Mythological Girls: Jahi

Jahi is the east Iranian representation of Jeh, the Persian goddess. She is a member of Zoroastrianism, one of the oldest monotheistic religions in the world. Zoroastrianism originated in Iran approximately 3500 years ago, with Ahura Mazda as its central deity. For 1000 years it was one of the most powerful religions in the world, and was the official religion of Iran between 600-650 CE. Jahi was believed to be the demonic personification of lasciviousness and debauchery, with a look that was considered so powerful that it could kill. Both Iranian and Persian texts refer to her as a...

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Mythological Girls: Sekhmet

Sekhmet is one of the oldest Egyptian deities. She was originally the warrior goddess associated with Upper Egypt prior to its unification in 2930 BCE. Her Lower Egyptian equivalent prior to this was Bastet. She had a variety of names including the “Lady of Terror” and the “Lady of Pestilence”, both of which she received from The Book of the Dead. Sekhmet was also referred to as “She Who is Powerful”, which was a name the ancient Egyptians gave to any female deity whom they considered to be dangerous. She was depicted with the head of a lioness wearing a sun disk and a uraeus, as well as...

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Mythological Girls: Kitsune

The word ‘Kitsune’ means fox in Japanese, and refers to the use of foxes in Japanese folklore rather than the animal in general. Stories show the Kitsune to be intelligent beings, who possess magical abilities that increase with their age. One such ability is to shapeshift into a human image, which was often used malevolently. In ancient Japan, foxes and humans lived together which caused a sharp rise in the legends relating to the Kitsune. There were two forms of Kitsune: the “Zenko” and the “Yako” or “Youkai”. The Zenko were benevolent and associated with the Inari, a Shinto spirit and...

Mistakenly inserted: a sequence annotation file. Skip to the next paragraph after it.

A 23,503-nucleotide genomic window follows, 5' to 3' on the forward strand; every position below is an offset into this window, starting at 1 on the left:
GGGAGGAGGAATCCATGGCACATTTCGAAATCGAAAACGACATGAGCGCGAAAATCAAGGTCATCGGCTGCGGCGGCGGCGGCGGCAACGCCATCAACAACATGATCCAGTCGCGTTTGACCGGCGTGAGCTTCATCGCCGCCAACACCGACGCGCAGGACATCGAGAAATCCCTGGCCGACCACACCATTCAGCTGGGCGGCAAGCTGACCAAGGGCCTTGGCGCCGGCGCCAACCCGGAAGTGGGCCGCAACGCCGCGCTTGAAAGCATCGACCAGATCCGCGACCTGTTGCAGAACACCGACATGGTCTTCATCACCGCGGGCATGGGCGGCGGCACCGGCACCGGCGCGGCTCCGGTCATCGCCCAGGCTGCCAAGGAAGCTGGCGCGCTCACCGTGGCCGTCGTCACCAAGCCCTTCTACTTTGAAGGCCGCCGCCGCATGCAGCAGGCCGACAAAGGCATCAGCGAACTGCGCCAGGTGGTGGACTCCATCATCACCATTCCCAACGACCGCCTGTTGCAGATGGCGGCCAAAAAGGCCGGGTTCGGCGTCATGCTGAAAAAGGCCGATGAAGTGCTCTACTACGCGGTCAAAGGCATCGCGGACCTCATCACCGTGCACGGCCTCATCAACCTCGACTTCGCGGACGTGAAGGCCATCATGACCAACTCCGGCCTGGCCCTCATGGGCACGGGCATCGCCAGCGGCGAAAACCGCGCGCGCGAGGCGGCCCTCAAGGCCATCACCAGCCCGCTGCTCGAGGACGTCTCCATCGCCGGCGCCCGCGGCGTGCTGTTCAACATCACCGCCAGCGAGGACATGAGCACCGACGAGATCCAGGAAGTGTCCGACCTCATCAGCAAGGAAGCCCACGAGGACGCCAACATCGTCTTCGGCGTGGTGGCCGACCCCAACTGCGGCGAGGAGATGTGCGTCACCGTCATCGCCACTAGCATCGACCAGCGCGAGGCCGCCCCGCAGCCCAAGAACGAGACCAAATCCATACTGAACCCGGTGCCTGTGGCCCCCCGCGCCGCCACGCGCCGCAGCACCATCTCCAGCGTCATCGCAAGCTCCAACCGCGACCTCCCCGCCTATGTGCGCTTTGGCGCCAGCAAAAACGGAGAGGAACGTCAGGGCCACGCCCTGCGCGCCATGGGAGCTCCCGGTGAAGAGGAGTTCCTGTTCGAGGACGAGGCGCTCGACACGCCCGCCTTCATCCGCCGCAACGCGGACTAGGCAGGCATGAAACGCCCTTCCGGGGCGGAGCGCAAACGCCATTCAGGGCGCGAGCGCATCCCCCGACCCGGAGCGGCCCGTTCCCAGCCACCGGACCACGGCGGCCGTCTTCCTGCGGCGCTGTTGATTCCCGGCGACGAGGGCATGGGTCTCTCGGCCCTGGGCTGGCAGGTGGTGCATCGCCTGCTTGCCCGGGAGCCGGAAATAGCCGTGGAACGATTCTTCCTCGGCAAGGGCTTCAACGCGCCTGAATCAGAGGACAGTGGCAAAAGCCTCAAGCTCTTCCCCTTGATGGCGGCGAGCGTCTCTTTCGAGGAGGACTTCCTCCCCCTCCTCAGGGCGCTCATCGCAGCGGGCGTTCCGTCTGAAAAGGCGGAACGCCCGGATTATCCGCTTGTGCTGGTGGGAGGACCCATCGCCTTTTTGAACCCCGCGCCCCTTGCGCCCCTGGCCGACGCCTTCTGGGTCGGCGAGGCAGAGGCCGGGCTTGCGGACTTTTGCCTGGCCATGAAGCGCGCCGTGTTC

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Mythological Girls: Ixchel

  Ixchel, or Ix Chel as she is also known, is the 16th century name for an ancient Mayan Jaguar deity. She was believed to be the goddess of the moon, midwifery, medicine and catastrophe. She is originally named as ‘Goddess O’ in The Dresden Codex, which is the oldest surviving text of the Americas and dates to approximately the 13th century. In this text, she is described as an aged deity with jaguar ears who was primarily responsible for midwifery and medicine. By the 16th century, the Poqomchi’ tribe of Yucatán who were the descendants of the Mayans, were referring to the deity as...

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Mythological Girls: Kupala

Kupala was the female personification of the Slavic deity Kupalo, who was the god of peace, magic water and herbs. Alongside this, he was also one aspect of a fertility deity. Like other Slavic deities, Kupala and Kupalo were considered to be divine twins whose effigies would be burnt together to enhance a ritual. As his twin, Kupala was believed to be the goddess of water, fire, herbs and fertility throughout eastern Europe. She was thought of as a goddess of the Summer Solstice, whose name literally derived meant “to bathe”. Her worshippers would bathe in rivers and dew that had been...

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Mythological Girls: Venus